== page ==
Enjoy History and Hospitality at Santa Fe's La Fonda Hotel
by Jim Farber
When you think of the great promoters of the West, the films of John Ford and the photographs of Ansel Adams probably come to mind. But in fact, the man who probably had the greatest influence, who introduced thousands of visitors to the landscapes and native peoples, was an enterprising Englishman named Fred Harvey.
Harvey arrived in America in 1852 at the age of 17. But it was in 1876 that he laid the bedrock of what would become a tourism empire when he entered into a contract with the Atchison, Topeka and Santa Fe Railway. This was at a time when train travel was an iffy experience, when you were as likely to die from a derailment or a bridge collapse as you were from eating the food.
Harvey agreed to open a chain of restaurants and hotels (at its peak there were 500) that would offer consistently good food (delivered daily by rail and grown locally on vast Harvey farms) with clean, hospitable lodging, all overseen by a cadre of young women who were demurely clad (like nuns) in black and white -- the Harvey Girls.
From the moment you enter La Fonda Hotel on the Plaza in Santa Fe, New Mexico, with its gently curving pueblolike exterior, great wooden beams that overhang the lobby and array of classic posters and contemporary art that adorn its walls, you become part of the Fred Harvey story. Designed by Isaac Hamilton Rapp, the father of Santa Fe style, the hotel was purchased in 1925 by the Santa Fe Railway and leased to Harvey to operate. But in fact, the site had been home to a succession of inns since 1609.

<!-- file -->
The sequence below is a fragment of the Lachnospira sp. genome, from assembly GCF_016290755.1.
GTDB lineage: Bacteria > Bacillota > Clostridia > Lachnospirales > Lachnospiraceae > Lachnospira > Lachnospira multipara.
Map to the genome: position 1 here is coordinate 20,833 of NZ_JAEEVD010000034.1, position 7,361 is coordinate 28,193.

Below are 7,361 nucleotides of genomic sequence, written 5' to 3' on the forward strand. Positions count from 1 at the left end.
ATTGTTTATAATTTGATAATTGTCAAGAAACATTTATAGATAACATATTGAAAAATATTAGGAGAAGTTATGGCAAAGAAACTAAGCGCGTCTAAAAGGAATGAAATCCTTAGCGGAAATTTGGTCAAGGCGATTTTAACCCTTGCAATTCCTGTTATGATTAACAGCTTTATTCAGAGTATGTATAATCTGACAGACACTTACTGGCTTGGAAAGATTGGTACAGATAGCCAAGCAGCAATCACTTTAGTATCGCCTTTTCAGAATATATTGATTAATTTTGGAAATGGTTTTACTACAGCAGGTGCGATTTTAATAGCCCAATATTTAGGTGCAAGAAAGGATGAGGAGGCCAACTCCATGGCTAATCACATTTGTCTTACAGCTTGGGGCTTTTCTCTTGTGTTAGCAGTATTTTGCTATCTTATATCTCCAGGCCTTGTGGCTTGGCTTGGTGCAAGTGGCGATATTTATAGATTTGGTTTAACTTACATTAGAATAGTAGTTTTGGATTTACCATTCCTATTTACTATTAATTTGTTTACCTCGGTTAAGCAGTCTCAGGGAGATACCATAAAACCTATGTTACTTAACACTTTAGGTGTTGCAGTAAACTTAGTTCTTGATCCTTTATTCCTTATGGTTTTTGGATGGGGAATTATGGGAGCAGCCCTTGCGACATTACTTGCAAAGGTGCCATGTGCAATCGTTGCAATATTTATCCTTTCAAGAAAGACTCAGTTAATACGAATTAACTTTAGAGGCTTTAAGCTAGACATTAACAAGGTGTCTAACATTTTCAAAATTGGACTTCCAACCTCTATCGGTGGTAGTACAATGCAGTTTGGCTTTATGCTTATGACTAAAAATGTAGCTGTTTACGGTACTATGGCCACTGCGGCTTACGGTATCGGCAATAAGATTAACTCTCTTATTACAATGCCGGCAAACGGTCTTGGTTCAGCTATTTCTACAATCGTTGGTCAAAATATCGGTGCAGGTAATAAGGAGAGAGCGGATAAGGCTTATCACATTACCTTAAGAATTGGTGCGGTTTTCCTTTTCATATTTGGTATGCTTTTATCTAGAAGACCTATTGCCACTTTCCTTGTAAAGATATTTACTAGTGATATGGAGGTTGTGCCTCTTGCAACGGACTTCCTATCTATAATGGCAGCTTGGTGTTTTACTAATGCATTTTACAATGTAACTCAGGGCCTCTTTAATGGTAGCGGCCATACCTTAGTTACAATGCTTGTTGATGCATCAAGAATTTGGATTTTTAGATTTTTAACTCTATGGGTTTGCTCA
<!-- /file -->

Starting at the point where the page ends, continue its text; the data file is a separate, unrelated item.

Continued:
You might also notice a large carved wooden sign that says "Indian Detours." These were the scenic excursions that departed from La Fonda and were designed to introduce visitors to the Native American pueblos, their culture and their craft skills as weavers, potters, wood carvers and silversmiths. If you possess a squash-blossom necklace, a kachina doll, a turquoise bracelet or a Navajo rug, you can probably thank Fred Harvey. Yes, it may have represented a form of cultural exploitation, but it introduced people to the Indian culture of the Southwest while offering Native Americans a chance to earn much-needed money. It also began a tradition that to this day remains the artistic bedrock of Santa Fe's economy.
Today most people fly or drive to Santa Fe, though you can take a train, either Amtrak to the not-too-distant town of Lamy or the newer Rail Runner service direct from Albuquerque. However you arrive, a visit to -- or ideally a few nights' stay at -- La Fonda will greatly enhance your Santa Fe experience. The luxurious and exceedingly comfortable rooms have recently been freshly renovated and feature furniture and artwork by local artisans.
The artistic theme of the rooms also reflects the influence of architect and interior designer Mary Colter, who oversaw the design for Harvey's destination hotels from 1905 to1946, including El Tovar Hotel and Hopi House at the Grand Canyon and her final Harvey house, La Posada in Winslow, Arizona.
Dining at La Fonda includes La Plazuela off the lobby. Its courtyard setting is especially nice for breakfast and lunch, while the rooftop Bell Tower Bar offers the best place in town to watch the sunset as you sip a margarita.
For dinner? You can't imagine how many options you have, from the classic cuisine of the Compound (on Canyon Road) to the warm and cozy atmosphere of the Pink Adobe. For the famous Santa Fe cuisine head to Geronimo, Coyote Cafe, Santacafe or Restaurant Martin, featuring creations by Chef Martin Rios and his wife, Jennifer.